In October 1919, The Richmond Times Dispatch printed what appears to have been a joke titled, “Game Protection.” It reads, “We understand the Florida authorities are going to prohibit the use of live pickaninnies as alligator bait. They say they’ve got to do something to check the rapid disappearance of the alligator through indigestion.”
A Minnesota paper, The New Ulm Review, printed an article in January 1922 previewing the attractions at the Brown County Fair. In the section about fireworks, the article boasted that “there will also be a big colored alligator pursuing a fleeing pickaninny, and many other beautiful designs.”
In October 1902, The St. Louis Republic described all of the floats in the city’s Veiled Prophet Parade. A secret society founded by a former Confederate soldier, the Veiled Prophet Organization held a parade to tell the history of the Louisiana Purchase. Float No. 15 was called “Plantation Life in Louisiana.” It displayed a “monstrous alligator swallowing a fat pickaninny.”
Some believe the abundance of memorabilia, jokes and celebrations to be inspired by fiction, not actual events. But it almost doesn’t matter. These events are but a droplet in the swamp that is the Maafa. Derived from the Swahili term meaning “great disaster,” in English Maafa has come to represent a history of offenses and ongoing effects of horrors inflicted on African people. Beginning with the transporting of Africans to America to enslave them, the American Maafa is rife with dehumanizing violence.
Crammed in a ship’s hull for months, African people lay shoulder to shoulder in excrement. The people who died of illness were thrown overboard and attacked by sharks that had learned to follow the ships for an easy meal. Destined for a fate as cruel, the Africans who survived the journey endured further physical and psychological destruction: separated from their families, branded, dismembered, castrated and raped.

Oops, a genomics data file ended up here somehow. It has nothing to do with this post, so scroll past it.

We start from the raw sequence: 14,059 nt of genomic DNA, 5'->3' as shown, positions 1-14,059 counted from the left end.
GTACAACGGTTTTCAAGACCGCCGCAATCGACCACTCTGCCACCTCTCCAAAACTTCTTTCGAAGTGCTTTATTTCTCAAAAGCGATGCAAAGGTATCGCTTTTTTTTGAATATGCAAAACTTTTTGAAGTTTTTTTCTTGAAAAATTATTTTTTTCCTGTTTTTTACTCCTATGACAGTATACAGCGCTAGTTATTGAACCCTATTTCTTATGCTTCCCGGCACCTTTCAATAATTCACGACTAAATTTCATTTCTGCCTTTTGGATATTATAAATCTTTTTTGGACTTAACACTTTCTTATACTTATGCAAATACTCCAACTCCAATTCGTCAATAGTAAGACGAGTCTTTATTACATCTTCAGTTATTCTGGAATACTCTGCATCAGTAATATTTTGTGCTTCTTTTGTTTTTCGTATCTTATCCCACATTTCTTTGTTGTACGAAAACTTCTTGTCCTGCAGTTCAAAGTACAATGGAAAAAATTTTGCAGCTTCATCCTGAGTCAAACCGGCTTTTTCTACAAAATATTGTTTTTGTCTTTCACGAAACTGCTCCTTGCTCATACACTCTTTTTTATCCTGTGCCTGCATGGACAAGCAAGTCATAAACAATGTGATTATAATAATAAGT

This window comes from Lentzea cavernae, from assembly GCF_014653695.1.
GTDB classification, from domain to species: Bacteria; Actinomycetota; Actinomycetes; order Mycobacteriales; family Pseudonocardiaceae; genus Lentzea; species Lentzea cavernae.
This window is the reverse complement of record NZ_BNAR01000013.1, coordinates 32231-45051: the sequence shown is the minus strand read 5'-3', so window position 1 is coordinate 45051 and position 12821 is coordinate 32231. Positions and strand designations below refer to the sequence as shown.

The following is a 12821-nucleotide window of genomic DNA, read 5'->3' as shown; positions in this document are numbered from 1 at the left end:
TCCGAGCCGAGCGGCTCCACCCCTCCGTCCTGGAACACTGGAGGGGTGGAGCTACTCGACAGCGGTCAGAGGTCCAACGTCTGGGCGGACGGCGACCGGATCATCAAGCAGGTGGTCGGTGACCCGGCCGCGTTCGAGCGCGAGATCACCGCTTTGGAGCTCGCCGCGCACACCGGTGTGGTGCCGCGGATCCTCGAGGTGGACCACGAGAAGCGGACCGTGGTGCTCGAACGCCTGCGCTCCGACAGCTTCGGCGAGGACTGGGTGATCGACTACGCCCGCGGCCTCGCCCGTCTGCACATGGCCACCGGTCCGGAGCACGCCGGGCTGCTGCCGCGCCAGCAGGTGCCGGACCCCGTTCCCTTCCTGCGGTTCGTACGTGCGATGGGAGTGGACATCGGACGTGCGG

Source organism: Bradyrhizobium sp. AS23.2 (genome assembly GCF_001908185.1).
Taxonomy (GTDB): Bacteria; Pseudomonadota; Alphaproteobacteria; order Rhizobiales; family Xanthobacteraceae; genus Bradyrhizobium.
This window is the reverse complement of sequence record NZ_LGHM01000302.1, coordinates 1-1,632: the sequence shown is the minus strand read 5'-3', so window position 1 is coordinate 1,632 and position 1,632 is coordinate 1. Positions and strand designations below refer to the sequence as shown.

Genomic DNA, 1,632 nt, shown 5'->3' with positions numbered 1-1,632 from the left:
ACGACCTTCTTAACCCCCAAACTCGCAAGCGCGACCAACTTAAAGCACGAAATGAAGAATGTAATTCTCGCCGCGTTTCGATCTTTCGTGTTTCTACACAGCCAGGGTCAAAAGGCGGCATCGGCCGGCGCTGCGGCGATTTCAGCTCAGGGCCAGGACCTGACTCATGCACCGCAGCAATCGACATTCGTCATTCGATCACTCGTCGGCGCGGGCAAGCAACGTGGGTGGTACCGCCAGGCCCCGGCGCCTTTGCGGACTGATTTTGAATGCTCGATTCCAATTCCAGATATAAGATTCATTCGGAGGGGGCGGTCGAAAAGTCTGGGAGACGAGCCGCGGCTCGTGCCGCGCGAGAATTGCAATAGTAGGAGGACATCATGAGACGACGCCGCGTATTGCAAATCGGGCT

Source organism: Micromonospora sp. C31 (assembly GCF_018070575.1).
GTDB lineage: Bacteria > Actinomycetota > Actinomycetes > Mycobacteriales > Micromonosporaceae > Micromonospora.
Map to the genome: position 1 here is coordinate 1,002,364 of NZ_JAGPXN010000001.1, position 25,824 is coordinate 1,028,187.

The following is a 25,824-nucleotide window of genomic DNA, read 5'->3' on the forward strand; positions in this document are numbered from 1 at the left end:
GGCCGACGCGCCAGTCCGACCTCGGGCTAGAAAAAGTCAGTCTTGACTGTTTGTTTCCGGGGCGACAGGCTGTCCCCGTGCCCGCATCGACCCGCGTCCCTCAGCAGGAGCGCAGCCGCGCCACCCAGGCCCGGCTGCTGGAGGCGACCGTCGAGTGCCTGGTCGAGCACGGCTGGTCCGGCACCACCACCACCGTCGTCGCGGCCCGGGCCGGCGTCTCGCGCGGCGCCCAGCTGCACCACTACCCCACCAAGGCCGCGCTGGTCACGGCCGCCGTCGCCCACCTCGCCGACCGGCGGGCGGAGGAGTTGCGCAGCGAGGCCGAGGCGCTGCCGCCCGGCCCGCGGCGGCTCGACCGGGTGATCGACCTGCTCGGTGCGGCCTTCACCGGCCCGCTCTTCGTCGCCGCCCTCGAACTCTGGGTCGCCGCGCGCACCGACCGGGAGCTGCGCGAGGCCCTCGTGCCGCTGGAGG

Those are wrongs that cannot be righted, brutalities never grieved, atrocities ignored and mockingly memorialized, as recently as the 1960s, by a pencil pusher depicting a black baby in the mouth of an alligator.
The Christian people responsible for centuries of Maafa justified their sins by convincing themselves that blacks were an inferior race. In 1905, professor William Smith published The Color Line; a Brief in Behalf of the Unborn. In the book’s foreword, Smith answers the question that is the title of chapter two, “Is the Negro Inferior?” by writing, “Inferiority of both the Negro and the Negroid is argued at length, and proved by a great variety of considerations.” That belief was accepted as fact, infecting the ideology of all, influencing laws and opinions that shape our present.
I know this is dark stuff that we don’t want to think about, but we should face it. We should be reminded of it and the ways our dark chapters inform our biases, our politics, and the ways we feel about one another. We should feel sadness for Lane Graves and for the nameless children whose deaths were not accidental. But sadness is not action. Empathy and understanding are characteristics that prompt actions. Actions that give birth to progress.
Without all of us acknowledging the vile germs of our history and their contribution to the dysfunction that is present-day American injustice, we cannot expect a cure. Confronting the submerged shameful actions of our past is the only way to understand their enduring societal effects and begin to address them.
Correction: In an earlier version of this article, the Washington Times article about the Russian mob burning down homes and synagogues said, at the end of the third sentence, “the attack was wholly unexpected,” not “wholly unacceptable.”